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Cygnus X: the cool swan glowing in flight

Using the Herschel Space Observatory, astronomers can see the dense clumps of star formation in this stellar nursery.
Herschel_cygnusX
This new view of the Cygnus X star-formation region by Herschel highlights chaotic networks of dust and gas that point to sites of massive star formation. The image combines data acquired with the PACS instrument at 70 micron (corresponding to the blue channel) and 160 micron (corresponding to the green channel) and with the SPIRE instrument at 250 micron (corresponding to the red channel). North is to the lower-right and east to the upper-right. Credits: ESA/PACS/SPIRE/Martin Hennemann & Frédérique Motte, Laboratoire AIM Paris-Saclay, CEA/Irfu – CNRS/INSU – Univ. Paris Diderot, France
Chaotic networks of dust and gas signpost the next generations of massive stars in this stunning new image of the Cygnus X stellar nursery captured by the European Space Agency’s (ESA) Herschel Space Observatory.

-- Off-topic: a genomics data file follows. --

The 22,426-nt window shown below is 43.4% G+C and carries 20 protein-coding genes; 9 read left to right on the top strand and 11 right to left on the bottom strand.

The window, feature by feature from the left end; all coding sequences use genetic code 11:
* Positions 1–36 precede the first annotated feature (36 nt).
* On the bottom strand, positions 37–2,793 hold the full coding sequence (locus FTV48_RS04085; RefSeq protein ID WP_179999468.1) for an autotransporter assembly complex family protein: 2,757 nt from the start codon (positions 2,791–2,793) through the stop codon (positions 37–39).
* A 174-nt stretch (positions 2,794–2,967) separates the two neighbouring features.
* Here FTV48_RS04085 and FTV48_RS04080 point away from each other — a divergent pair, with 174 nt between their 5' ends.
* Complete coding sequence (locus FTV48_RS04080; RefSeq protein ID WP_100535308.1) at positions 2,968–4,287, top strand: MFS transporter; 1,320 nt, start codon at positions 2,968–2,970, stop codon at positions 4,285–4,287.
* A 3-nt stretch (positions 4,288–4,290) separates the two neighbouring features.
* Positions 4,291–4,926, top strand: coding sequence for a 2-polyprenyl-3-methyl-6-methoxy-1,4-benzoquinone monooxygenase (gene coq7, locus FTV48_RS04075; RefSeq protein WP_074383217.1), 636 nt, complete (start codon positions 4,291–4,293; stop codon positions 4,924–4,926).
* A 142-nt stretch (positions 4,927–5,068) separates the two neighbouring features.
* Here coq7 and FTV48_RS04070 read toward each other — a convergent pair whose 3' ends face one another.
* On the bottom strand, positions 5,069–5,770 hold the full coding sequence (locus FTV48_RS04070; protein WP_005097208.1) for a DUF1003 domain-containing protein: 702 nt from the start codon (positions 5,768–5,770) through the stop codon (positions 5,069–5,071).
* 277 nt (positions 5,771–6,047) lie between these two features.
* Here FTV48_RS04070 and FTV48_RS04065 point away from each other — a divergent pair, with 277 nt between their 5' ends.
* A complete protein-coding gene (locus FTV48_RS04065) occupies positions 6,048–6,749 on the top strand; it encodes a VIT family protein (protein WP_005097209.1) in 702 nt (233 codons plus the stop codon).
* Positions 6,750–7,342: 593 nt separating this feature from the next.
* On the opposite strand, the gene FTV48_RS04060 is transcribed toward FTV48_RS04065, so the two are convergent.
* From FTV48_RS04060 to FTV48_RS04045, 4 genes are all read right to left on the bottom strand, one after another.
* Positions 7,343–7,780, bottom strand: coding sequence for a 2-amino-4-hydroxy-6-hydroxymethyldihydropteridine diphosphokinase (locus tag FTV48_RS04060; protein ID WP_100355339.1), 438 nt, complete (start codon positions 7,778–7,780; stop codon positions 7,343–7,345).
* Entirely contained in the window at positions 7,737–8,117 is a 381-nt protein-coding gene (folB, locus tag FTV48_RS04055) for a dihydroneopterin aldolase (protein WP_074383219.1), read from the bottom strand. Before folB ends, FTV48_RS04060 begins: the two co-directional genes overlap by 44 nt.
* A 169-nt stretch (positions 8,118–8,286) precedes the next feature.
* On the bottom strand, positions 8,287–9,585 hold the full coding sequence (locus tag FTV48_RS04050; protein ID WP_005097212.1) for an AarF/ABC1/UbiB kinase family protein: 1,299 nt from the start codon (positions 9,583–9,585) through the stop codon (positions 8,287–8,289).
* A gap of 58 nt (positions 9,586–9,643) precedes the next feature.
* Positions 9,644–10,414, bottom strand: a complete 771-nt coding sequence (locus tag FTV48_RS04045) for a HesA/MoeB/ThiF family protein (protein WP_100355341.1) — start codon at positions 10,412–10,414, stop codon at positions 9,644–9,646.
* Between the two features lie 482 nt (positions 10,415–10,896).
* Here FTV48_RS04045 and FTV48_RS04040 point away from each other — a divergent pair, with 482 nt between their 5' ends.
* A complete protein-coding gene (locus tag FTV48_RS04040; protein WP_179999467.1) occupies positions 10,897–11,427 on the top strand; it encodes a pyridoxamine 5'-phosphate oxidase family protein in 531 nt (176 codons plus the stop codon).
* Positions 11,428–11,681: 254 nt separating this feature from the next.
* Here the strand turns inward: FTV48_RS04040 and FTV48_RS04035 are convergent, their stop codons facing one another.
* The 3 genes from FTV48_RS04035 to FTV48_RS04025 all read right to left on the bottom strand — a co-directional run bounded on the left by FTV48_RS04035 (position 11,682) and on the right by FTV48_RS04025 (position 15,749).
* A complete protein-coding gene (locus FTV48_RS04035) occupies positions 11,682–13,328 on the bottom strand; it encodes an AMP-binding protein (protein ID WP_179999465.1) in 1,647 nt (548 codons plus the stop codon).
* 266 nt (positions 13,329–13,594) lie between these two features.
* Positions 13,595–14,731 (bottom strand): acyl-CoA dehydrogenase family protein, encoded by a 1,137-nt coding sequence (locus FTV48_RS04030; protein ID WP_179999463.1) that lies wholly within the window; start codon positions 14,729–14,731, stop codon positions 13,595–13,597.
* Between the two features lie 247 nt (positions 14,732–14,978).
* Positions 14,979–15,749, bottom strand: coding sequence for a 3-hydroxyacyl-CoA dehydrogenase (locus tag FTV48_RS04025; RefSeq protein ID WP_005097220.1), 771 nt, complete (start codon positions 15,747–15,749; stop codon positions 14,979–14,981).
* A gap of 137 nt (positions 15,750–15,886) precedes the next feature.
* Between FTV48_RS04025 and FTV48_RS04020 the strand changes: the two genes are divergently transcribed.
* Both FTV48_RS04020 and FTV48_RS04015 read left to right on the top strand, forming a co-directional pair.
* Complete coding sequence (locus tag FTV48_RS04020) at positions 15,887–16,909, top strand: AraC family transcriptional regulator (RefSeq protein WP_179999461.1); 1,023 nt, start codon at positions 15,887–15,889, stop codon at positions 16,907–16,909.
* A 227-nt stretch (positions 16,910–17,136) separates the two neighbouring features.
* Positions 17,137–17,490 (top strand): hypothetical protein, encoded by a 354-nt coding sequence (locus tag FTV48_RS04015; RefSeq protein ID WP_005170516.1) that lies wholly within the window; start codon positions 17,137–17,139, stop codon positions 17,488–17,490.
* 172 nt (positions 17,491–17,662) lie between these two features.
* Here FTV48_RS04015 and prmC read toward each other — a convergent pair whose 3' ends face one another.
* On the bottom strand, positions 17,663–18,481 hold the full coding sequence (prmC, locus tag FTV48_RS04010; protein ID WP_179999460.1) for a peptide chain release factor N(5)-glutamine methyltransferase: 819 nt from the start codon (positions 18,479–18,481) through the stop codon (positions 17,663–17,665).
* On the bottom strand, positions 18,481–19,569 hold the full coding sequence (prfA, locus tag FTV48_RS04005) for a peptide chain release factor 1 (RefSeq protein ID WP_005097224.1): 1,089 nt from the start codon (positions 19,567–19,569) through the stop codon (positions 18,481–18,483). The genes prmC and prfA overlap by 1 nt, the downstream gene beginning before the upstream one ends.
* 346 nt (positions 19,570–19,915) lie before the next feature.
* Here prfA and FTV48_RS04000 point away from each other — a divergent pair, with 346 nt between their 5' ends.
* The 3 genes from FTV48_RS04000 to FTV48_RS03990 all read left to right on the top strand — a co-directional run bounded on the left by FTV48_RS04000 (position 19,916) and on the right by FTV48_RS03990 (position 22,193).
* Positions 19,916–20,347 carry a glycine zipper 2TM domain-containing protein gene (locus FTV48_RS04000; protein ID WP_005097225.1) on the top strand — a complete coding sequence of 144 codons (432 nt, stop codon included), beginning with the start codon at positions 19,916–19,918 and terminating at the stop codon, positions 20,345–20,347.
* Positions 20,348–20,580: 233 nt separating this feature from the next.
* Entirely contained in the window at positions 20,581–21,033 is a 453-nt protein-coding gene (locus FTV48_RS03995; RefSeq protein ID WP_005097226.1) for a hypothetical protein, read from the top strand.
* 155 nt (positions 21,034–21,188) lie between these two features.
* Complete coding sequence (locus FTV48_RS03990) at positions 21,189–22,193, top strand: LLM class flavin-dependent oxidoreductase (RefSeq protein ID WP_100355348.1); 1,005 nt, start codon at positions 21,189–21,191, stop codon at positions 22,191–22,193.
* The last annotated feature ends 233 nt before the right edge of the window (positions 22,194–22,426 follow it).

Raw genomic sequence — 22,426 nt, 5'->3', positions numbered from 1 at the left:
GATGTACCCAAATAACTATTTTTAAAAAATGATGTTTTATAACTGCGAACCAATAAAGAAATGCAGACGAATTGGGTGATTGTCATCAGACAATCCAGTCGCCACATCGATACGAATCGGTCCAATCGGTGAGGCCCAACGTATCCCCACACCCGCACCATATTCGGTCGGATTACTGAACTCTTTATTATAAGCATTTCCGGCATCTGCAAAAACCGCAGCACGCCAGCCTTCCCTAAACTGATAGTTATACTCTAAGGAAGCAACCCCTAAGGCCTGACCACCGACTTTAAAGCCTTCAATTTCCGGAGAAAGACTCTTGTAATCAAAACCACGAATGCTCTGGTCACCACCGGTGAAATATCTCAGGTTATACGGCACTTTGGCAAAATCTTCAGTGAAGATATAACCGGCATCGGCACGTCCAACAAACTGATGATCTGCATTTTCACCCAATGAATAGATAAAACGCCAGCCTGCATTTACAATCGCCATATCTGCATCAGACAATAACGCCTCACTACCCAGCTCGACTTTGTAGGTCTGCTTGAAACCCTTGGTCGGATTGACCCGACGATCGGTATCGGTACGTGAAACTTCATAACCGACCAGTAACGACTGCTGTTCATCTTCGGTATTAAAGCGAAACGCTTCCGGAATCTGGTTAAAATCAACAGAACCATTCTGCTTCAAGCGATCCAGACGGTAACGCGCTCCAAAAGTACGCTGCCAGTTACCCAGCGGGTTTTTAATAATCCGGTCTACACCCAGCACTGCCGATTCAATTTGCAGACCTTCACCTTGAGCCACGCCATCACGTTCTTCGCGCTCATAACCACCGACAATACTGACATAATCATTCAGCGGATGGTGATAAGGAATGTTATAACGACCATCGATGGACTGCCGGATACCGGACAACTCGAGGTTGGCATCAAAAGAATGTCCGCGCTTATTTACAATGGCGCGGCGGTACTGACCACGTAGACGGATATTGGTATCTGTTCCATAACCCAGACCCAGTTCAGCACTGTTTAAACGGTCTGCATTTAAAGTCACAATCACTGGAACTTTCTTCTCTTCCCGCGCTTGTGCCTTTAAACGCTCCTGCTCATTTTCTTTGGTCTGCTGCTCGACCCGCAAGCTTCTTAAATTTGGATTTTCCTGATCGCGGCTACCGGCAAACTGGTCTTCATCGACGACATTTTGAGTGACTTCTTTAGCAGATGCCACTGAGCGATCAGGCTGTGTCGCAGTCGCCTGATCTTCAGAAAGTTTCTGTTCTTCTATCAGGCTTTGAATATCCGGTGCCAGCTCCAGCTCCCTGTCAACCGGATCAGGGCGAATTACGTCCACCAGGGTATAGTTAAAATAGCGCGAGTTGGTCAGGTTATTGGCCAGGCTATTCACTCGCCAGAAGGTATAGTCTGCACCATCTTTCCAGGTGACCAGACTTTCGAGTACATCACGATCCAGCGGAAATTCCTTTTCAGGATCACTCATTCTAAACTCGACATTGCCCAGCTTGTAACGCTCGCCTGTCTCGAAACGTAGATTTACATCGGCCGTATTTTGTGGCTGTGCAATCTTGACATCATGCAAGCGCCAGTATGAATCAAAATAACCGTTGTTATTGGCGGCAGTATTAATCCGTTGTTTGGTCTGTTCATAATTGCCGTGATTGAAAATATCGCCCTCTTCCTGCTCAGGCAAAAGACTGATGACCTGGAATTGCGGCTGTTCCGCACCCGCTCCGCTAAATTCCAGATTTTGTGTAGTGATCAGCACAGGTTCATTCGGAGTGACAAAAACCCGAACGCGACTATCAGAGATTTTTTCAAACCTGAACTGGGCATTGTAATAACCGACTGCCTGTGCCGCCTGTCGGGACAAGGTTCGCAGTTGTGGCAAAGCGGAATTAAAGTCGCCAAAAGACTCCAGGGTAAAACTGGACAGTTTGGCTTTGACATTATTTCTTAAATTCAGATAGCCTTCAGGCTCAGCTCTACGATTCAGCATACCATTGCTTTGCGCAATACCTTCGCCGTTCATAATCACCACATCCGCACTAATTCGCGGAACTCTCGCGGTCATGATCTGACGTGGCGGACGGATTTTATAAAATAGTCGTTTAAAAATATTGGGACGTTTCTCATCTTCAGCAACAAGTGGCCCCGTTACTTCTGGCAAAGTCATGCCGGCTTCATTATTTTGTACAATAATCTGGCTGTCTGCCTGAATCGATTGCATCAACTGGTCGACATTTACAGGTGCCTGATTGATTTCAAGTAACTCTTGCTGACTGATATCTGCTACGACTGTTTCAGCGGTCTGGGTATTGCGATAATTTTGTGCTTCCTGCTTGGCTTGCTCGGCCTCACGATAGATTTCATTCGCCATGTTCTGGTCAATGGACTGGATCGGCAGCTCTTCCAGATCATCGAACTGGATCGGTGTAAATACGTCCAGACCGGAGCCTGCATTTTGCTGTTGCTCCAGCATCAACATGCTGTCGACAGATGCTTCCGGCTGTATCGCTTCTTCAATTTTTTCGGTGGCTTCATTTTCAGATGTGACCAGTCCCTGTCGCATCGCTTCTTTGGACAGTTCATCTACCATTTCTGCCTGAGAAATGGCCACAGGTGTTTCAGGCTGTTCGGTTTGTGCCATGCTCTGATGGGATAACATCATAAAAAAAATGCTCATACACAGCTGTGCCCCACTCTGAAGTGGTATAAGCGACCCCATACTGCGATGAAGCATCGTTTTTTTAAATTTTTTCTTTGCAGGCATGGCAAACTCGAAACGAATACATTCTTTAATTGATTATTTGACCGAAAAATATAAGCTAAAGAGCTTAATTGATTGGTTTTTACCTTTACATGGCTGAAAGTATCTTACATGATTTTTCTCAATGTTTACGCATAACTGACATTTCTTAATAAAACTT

Cygnus X is an extremely active region of massive-star birth some 4,500 light-years from Earth in the constellation Cygnus the Swan.

Using Herschel’s far-infrared eyes, astronomers can seek out regions where dust has been gently heated by stars, pointing them to dense clumps of gas where new generations of stars are forming.

Bright white areas highlight zones where large stars have recently formed out of turbulent clouds, especially evident in the chaotic network of filaments seen in the right-hand portion of the image.

Here, dense knots of gas and dust mark intersections where filaments meet and collapse to form new stars and where bubble-like structures are carved by their immense radiation.

In the center of the image, fierce radiation and powerful stellar winds from stars undetected at Herschel’s wavelengths have partly cleared and heated interstellar material, which then glows blue in this representation.

The left-hand part of the scene is dominated by a pillar of gas whose shape resembles that of the neck of a swan.

Below and to the right, a shell of gas and dust has likely been ejected from a supergiant star at its center, but which is not seen directly in this image.

Strings of compact red objects scattered throughout the scene map the cold seeds of future generations of stars.

The image highlights the unique capabilities of Herschel to probe the birth of large stars and their influence on the surrounding interstellar material with a level of detail at far-infrared wavelengths that has never before been available.

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